Black Radicalism and the British Socialist Movement
In Making the Revolution Global, Theo Williams centres the entanglements between black radicals and the wider British socialist movement. In doing so, he showcases a revolutionary tradition that, as illustrated by the global Black Lives Matter demonstrations of 2020, is still relevant today.
Readers of the Chicago Defender, picking up a copy of the African American newspaper on Saturday 27 October 1945, were greeted with a notice reminding them to set their clocks back one hour on retiring to bed that evening. Their attention, however, was more likely to be drawn to the banner headline below: ‘Colonials Demand Freedom’. The article, written by the newspaper’s London correspondent, the Trinidadian socialist George Padmore, reported the deliberations and decisions of the Fifth Pan-African Congress, held the previous week in Manchester. The first speech reported by Padmore, however, was not by one of the many leading radicals of Africa and its diaspora present at the congress (who included Amy Ashwood Garvey, W. E. B. Du Bois, Jomo Kenyatta, Kwame Nkrumah and Padmore himself), but rather was by the White general secretary of the British Independent Labour Party (ILP), John McNair.
Born in 1887, McNair was a lifelong socialist activist who had travelled to Barcelona as the ILP’s representative during the Spanish Civil War of 1936–39.2 He told the Pan-African congress delegates that they must ‘battle for complete political independence’. This would be achieved not through ‘trusting the hypocrisy of the British Imperialist class’, who would never voluntarily leave Africa. Instead, the congress delegates must return to their homelands and take their independence through struggle. The pride of place given to McNair’s speech may seem strange, especially to those familiar with much of the historiography of Black radicalism. This moment therefore invites us to consider the histories of Black radicalisms, and the role played by White socialists in constituting global movements against imperialism and racism. This example of collaboration between the ILP and British-based pan-Africanists was in fact a continuation of a deep political comradeship that had developed over the previous decade. Moreover, it was a strand in a larger web of relationships forged between ‘the Black’ (the antiracist and anticolonial movements of Africa and its diaspora) and ‘the Red’ (the international socialist and Communist movements).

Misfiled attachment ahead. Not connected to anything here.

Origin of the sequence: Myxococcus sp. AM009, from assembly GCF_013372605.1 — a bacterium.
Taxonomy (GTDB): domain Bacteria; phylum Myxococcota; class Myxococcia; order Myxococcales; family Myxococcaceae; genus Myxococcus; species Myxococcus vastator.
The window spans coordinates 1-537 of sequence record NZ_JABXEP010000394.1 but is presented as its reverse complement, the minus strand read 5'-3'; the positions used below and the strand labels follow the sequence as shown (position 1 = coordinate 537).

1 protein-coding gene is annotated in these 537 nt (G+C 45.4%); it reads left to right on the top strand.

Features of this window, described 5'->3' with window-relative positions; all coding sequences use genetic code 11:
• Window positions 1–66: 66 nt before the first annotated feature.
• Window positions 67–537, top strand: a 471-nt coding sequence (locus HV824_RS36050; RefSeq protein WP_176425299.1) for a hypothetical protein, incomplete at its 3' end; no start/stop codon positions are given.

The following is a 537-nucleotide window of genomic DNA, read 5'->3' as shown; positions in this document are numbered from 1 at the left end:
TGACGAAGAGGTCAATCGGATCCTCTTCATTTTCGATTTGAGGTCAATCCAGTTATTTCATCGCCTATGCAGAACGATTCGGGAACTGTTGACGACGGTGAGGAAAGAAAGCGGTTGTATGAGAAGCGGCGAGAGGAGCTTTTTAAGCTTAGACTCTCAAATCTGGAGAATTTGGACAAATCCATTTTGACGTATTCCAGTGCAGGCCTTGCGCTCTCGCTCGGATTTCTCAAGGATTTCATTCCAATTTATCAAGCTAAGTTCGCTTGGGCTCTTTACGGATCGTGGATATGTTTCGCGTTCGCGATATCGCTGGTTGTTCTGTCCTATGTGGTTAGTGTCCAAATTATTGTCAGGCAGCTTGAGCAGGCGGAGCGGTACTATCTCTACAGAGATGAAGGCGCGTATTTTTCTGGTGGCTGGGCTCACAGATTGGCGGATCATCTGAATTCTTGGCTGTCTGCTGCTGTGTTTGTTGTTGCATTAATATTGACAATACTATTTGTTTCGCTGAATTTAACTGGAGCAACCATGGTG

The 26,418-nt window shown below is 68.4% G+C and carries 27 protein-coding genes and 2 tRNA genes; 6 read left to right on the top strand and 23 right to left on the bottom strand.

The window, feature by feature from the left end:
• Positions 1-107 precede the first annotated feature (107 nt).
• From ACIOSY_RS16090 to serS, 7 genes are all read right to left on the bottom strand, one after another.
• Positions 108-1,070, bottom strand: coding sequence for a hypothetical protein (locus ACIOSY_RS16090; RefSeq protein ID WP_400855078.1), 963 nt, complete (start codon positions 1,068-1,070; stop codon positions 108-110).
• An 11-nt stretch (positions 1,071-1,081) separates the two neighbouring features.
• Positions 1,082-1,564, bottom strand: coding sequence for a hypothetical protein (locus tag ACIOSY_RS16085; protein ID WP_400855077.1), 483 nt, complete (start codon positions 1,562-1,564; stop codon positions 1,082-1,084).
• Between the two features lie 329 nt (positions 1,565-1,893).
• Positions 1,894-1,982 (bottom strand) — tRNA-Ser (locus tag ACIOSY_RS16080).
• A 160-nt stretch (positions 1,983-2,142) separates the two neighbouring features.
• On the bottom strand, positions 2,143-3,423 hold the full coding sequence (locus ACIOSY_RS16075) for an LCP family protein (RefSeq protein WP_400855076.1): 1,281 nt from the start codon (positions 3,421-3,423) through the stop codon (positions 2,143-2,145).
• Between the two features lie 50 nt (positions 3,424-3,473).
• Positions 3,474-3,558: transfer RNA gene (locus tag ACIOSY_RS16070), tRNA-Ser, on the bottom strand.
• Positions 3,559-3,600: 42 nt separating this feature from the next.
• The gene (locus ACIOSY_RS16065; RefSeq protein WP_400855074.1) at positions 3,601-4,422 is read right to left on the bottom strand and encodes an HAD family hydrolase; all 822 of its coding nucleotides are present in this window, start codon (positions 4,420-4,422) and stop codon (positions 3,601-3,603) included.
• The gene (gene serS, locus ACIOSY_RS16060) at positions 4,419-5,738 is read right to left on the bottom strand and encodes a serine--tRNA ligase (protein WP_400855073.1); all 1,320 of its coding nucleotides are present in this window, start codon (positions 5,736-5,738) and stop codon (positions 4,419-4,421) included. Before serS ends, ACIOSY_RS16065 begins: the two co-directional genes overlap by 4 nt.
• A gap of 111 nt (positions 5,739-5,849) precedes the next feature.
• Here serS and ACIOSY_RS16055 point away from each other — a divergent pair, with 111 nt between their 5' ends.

From Ireland to India, colonial subjects pressed their desire for liberation with greater force and frequency during the First World War and its aftermath. This compelled metropolitan socialists to consider more fully the ways in which colonialism shaped both their own domestic politics and the global capitalist system. Furthermore, the Bolsheviks, following their 1917 revolution in Russia, vigorously advanced an anticolonialist programme, agitating for an alliance of the metropolitan proletariat and colonial liberation movements to overthrow imperialism. Lines of connection formed between previously disparate activists, who were gradually bringing together, however unevenly, a world-revolutionary movement.
McNair’s speech also invites us to reconsider familiar perspectives on modern British history. Too often, race and empire are deemed niche subjects on the margins of British life. In fact, race and empire have often been central to British political discourse. Britain has been a great power throughout its modern history, and, despite declining influence, remains a major global player. Its citizens have regularly engaged – often critically – with their nation’s role as imperial centre and global power, from the anti-slavery movement of the eighteenth and nineteenth centuries to the huge demonstrations against the 2003 invasion of Iraq.
The history of Britain cannot be disaggregated from the history of empire, or of the rest of the world. It is impossible to tell the story of Britain’s Empire without also telling the story of Empire’s Britain. The confluence between Black radicalism and British socialism allows us to examine one significant way in which race and empire have shaped modern Britain.